How to Manage Your Money When Living Paycheck to Paycheck


Living paycheck to paycheck can be extremely stressful. A single emergency or unexpected cost could potentially throw your life into financial chaos. However, if you manage your money properly, you can reduce the amount of stress you deal with and maybe even eventually stop living paycheck to paycheck. So here are three tips that can help you save money and improve your financial well-being. 

Make a Budget 

Creating a budget is the first and most important step of any money management strategy. In most cases, it’s an absolutely essential step for anyone trying to build up their savings and achieve their financial goals

With a budget, you can see exactly where all of your money is going. It allows you to keep track of every dollar coming in, and every dollar going out. It also ensures that you don’t end up running out of money before your next paycheck—when you prematurely run out of money, you run the risk of missing rent payments, credit card bills, and utilities costs, which can result in late fees that dig you into an even deeper financial hole. 

Creating a budget is fairly simple, but it will require some work upfront. To start, you’ll have to determine what your monthly take-home pay is, which should be pretty easy. But then you’ll need to add up all of your projected expenses in a given month, which can be a little more difficult. 

Be as detailed as you possibly can in your accounting. First, you’ll want to add up all of your necessary expenses. These are the things that you can’t live without, such as housing, utilities, food, transportation, and so on. Then, after you’ve tallied up all of your necessary expenses, you should make an accounting of your non-essential costs, which might include subscription services, meals at restaurants, and other luxury items. If you don’t want to add all these expenses up manually, consider using an online personal finance tool

Doing the math will allow you to see how much you’re making versus how much you’re spending, and adjust your spending to fit your goals. If you’re unhappy with how your money is being spent, you could try to restructure your budget. For example, you might try out the “50/30/20” budget, which has been lauded by many as being a helpful structural tool. According to this budgeting method, you should split up your monthly income in the following way:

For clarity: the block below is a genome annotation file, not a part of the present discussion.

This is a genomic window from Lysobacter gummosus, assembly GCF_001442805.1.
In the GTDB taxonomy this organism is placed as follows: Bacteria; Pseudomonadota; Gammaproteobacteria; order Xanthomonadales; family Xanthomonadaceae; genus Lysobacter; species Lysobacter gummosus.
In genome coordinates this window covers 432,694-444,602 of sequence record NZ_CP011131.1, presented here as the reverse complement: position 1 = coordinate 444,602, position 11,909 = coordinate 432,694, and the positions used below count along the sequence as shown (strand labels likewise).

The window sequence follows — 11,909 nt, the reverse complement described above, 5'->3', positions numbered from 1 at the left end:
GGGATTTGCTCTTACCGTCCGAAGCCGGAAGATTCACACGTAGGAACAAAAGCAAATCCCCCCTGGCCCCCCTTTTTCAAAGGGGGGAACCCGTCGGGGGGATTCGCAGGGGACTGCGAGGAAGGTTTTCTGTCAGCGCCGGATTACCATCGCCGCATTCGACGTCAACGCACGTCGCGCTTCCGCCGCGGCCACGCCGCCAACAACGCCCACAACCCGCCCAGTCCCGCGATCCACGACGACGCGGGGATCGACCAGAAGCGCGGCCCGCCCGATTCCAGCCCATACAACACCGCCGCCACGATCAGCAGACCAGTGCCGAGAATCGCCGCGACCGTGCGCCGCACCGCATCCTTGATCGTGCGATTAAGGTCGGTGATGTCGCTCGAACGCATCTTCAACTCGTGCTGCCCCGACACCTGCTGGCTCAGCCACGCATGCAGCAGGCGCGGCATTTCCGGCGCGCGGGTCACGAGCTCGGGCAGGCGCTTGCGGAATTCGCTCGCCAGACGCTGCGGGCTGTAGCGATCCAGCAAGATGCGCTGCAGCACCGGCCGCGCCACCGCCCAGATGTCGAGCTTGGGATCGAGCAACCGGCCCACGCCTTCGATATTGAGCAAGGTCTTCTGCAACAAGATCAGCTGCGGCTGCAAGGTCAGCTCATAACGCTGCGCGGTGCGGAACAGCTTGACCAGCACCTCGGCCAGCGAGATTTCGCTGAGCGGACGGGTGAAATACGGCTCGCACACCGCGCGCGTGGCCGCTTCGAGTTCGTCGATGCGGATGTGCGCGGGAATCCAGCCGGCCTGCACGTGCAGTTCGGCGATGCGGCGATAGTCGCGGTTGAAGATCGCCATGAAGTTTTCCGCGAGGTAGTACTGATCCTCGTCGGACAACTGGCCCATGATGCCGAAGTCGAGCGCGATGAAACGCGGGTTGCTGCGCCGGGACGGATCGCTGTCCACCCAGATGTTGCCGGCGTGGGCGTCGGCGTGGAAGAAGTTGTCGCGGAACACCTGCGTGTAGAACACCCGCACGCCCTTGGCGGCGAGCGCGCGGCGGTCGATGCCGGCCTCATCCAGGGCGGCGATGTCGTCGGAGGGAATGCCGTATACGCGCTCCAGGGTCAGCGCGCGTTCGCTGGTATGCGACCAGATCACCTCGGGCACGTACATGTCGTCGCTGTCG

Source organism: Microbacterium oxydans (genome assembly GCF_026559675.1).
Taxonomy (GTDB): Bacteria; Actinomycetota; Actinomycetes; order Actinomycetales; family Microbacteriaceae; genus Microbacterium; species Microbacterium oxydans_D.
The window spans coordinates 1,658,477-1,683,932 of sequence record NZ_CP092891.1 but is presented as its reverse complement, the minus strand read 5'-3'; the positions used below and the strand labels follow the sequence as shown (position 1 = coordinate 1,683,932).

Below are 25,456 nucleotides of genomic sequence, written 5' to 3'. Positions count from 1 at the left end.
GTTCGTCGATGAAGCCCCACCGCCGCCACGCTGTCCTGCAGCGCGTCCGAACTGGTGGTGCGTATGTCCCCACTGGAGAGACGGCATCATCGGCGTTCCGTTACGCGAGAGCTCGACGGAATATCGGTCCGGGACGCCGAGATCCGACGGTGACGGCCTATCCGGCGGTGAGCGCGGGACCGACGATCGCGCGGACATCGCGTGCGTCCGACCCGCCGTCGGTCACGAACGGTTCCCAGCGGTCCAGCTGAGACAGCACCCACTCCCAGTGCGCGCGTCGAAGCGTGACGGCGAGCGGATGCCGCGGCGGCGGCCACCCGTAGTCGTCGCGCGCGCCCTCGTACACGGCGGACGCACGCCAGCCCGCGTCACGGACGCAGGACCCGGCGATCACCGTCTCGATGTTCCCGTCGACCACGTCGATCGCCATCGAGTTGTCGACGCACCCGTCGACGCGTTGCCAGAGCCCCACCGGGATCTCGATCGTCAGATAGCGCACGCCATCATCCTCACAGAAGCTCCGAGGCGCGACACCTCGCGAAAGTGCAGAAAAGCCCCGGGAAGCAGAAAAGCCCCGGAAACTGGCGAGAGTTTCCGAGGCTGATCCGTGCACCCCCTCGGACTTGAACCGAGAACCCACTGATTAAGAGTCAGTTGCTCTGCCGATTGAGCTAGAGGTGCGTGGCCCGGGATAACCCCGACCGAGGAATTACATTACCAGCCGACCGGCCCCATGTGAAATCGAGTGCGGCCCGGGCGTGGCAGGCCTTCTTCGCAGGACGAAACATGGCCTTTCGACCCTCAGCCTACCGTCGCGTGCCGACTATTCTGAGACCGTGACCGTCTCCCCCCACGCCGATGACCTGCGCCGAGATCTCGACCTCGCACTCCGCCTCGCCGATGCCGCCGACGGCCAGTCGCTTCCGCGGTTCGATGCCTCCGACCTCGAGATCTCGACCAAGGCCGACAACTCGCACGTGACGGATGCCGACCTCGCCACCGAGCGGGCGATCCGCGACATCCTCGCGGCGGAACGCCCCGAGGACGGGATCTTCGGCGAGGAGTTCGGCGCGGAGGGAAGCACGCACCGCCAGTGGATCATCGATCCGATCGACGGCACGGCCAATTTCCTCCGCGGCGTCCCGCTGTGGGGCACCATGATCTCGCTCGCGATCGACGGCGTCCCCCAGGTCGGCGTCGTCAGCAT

• 50% goes to necessary expenses
  • 30% goes to non-essential expense
  • 20% goes to savings and investments

This budget has been recommended as a good starting point by many experts, but keep in mind that you can adjust it to meet your needs.

Find Places to Cut Costs

If you’ve been living paycheck to paycheck, then you probably haven’t been able to build up a savings account or emergency fund. It’s never a good idea to go through life without having a safety net to fall back on, which is why you need to begin saving as soon as possible. 

Now that you have a budget which lays out all of your monthly expenses, you should take a good hard look at your needs versus your wants. Find places to trim costs, so that you can devote that money to your savings instead. Here are a few common ways that people are able to save money

  • Cook meals at home instead of going out. 
  • Minimize your rent. Downsize to a cheaper home or find roommates to split housing costs with. 
  • Exercise at home and go for runs around your neighborhood instead of purchasing a gym membership. 
  • Be cost-efficient when treating yourself. Rather than an expensive spa day, relax at home by taking some potent CBD gummies and watching a movie. 

Search for Additional Sources of Income 

If you’re short on money, then it may be worthwhile to seek out a side hustle. If you have a particular skill set, then use it to make yourself some extra money. If you think you can write, then try your hand at freelance writing. If you’re a talented artist, then make an effort to sell your crafts and artwork online or at local farmer’s markets. 

Even if you don’t have a specialized skill set, there’s a whole gig economy out there you can tap into. You could earn some extra money driving for a ride share service, making food deliveries, or walking dogs in your neighborhood. If you get creative in your thinking, there’s a vast amount of money-making opportunities out there. 

It’s important to be patient when restructuring your financial strategy. It takes time to build a savings, it won’t happen overnight. Make a solid plan, stick with it, and trust that good things will come as a result.